In this week’s Torah portion there are many emotional highs and lows. The parsha picks up the Yosef story at a cliff –hanger. Yosef had just accused Benyamin of committing a terrible crime and the brothers are now grappling with how exactly they should react to such an intense accusation with awful ramifications. The immediate response comes from Yehuda, as it says in Breishit 44:18
“וַיִּגַּשׁ אֵלָיו יְהוּדָה”
Yehuda then continues to retell the sequence of events that had transpired leading them to this moment. The words “אליו ויגש” are classically understood to mean that Yehuda steps toward Yosef and confronts him. Menachem Mendel of Kotzk (the Kotzker Rebbe) presents an alternate understanding to these words. He points out that the word אליו is superfluous. The Kotzker then explains-
We can see from the word אליו that Yehuda was not confronting Yosef rather he was confronting himself. The Kotzker continues to explain that there comes a point in all of our lives that confronting our self in honesty and humility is needed for healing and for personal direction. The Kotzker remains consistent with a commitment to truth in his perush earlier on in the story. A few chapters earlier an איש approaches Yosef on his way to meeting to the brothers before the initial sin of selling him. Yosef and this mysterious man exchange a few words. The איש asks Yosef “Ma ata bevakesh?” The man wants to know what Yosef is seeking and what he wants for himself in the existential sense. This interaction says the Kotzker, is not a conversation between Yosef and someone else rather a dialogue within himself; Yosef is seeking to understand his truth. Yehuda approaches Yosef in this way of honestly, an act of confronting what he had done and taking ownership over those mistakes and the reality that he created. Yehuda simultaneously is confronting what his personal goals are in that moment and is choosing to act thoughtfully with self-understanding. When considering this idea, the pasuk in Mishle comes to mind which reads- מַצְרֵף לַכֶּסֶף, וְכוּר לַזָּהָב;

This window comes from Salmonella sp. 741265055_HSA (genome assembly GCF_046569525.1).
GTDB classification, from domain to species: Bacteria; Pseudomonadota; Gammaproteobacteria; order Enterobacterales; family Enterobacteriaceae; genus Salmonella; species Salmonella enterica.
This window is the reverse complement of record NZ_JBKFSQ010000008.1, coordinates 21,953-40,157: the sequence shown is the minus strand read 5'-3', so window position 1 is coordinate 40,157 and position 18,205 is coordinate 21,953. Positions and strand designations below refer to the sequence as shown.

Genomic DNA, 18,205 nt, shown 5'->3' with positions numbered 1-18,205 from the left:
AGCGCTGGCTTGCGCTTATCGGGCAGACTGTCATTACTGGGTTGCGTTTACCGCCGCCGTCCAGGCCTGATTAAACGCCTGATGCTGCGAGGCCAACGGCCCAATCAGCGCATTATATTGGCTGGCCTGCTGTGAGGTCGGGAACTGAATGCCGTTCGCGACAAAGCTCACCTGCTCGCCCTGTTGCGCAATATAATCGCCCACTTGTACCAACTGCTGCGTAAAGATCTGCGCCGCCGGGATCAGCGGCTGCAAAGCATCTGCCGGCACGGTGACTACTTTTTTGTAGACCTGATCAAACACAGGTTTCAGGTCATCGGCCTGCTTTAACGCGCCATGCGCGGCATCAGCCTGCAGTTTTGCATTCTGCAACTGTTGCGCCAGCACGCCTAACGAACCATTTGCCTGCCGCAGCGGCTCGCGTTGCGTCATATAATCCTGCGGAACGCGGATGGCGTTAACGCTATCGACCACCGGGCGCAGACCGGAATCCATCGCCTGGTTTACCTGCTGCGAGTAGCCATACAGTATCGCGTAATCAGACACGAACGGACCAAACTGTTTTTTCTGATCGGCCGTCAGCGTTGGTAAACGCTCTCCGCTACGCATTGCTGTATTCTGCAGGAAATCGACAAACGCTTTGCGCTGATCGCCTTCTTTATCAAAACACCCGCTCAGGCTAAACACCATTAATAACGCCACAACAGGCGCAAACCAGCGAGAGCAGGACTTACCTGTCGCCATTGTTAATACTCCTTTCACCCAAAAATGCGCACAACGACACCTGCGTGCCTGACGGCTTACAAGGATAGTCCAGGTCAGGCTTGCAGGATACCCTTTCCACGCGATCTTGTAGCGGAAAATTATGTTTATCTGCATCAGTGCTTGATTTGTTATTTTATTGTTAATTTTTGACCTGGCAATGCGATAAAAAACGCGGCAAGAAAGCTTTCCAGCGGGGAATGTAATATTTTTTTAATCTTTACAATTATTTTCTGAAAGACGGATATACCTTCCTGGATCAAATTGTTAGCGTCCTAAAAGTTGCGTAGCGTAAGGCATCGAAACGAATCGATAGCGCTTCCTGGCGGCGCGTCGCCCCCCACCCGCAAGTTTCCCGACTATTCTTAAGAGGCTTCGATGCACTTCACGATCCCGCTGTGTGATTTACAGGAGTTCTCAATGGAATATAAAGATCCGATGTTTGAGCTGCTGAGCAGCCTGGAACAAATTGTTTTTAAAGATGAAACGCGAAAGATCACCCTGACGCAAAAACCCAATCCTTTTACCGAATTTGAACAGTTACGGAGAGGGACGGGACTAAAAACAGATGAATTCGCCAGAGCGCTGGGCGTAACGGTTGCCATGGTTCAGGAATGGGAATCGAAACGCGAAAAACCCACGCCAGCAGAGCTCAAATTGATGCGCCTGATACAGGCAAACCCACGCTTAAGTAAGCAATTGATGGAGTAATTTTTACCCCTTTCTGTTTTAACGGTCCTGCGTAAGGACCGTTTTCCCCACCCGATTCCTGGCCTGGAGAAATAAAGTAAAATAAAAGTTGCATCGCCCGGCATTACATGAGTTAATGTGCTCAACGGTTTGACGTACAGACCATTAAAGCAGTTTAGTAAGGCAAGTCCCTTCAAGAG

וְאִישׁ, לְפִי מַהֲלָלוֹ.
The words וְאִישׁ, לְפִי מַהֲלָלוֹ advise that one can understand another person based on his or her praise. The pshat of this pasuk leads us to think that we can understand another person based on how they are spoken about. Rabenu Yonah (then elaborated on by Horav Yitzchak Hutner) provides a deep understanding of this pasuk in Mishle. He says one can judge another person based on what they praise but this means that the understanding is based on what they choose to praise. After those moments of confrontation, when they emerge from that honestly – what do they choose to praise? What do they yearn for after doing cheshbon hanefesh or soul searching? This idea lead to me to think about how to access this honesty and confrontation. How can we have these “Yehuda moments” where we approach ourselves with care but in authenticity? As I considered this question during the week – I attended my Positive Psychology class in University. During this class we spoke about implementing change and what psychology has proven to be a successful method of converting deep belief and yearning into habits and actions. Interestingly enough one suggestion that was presented was the idea of meditation and being alone with one’s self. It is through this alone time that we can be intentional and mindful in a way that helps us merge our deep desires with our actions. This ultimately creates a positive and fulfilling reality. When seeking truth we need to quiet the noise of everyday life. It is often explained that neviim did not simply receive nevuah rather they had to train themselves to hear it. Part of the skill was quieting the noise enough to receive truth and speak with God. May the holy quiet of Shabbat continue to help us on the quest of confronting ourselves! Shabbat shalom!שיעורים נוספים ניתן למצוא בקטגוריות הבאות: ויגש
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